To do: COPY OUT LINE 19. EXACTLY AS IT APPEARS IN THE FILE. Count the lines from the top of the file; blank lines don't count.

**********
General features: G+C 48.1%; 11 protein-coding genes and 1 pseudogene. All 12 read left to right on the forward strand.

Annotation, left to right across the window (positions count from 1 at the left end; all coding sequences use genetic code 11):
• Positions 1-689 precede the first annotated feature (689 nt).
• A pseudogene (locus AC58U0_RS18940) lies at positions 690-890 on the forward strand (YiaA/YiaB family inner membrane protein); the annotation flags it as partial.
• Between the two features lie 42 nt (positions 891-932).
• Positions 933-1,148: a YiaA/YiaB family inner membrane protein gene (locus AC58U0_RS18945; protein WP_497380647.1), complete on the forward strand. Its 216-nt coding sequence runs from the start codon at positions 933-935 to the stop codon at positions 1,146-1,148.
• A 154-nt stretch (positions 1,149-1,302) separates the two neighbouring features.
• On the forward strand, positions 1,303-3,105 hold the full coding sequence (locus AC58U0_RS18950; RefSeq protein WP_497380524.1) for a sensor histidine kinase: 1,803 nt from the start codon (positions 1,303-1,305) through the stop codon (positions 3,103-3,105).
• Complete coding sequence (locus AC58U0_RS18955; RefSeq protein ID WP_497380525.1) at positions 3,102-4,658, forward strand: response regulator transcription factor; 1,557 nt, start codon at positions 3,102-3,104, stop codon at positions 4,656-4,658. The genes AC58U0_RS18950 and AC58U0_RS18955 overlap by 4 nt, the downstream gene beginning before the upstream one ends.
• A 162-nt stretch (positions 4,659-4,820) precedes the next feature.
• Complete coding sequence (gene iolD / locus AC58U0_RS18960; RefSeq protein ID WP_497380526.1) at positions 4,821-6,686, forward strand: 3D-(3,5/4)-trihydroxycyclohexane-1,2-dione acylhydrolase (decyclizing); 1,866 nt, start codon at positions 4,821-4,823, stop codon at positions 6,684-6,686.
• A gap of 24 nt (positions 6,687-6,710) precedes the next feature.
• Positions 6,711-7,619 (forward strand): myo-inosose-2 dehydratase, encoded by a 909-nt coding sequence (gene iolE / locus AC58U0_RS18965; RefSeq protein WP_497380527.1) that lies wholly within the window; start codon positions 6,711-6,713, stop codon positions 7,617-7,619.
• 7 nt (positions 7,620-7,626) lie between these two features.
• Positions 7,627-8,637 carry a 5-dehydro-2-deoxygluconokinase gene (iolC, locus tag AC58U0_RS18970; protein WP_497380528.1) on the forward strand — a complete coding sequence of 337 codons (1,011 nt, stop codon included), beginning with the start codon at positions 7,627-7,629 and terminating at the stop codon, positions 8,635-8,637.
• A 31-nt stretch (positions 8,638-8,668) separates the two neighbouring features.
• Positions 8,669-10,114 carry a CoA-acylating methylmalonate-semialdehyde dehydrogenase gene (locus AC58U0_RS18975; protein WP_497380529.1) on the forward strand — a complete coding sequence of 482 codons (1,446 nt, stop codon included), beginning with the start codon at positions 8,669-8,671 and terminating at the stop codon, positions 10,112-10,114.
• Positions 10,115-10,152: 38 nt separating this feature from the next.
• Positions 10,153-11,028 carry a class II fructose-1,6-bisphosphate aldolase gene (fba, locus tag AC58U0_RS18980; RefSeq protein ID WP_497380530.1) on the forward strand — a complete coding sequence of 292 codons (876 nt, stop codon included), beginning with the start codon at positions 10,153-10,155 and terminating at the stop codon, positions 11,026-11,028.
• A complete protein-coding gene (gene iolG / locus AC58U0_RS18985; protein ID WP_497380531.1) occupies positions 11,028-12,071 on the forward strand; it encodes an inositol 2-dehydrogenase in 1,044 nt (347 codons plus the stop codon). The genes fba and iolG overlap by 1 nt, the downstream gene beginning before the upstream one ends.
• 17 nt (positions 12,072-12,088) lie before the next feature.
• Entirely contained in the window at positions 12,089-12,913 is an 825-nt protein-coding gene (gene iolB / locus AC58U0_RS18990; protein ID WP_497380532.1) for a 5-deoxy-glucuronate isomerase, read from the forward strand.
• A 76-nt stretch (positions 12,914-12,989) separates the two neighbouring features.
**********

• Positions 10,153-11,028 carry a class II fructose-1,6-bisphosphate aldolase gene (fba, locus tag AC58U0_RS18980; RefSeq protein ID WP_497380530.1) on the forward strand — a complete coding sequence of 292 codons (876 nt, stop codon included), beginning with the start codon at positions 10,153-10,155 and terminating at the stop codon, positions 11,026-11,028.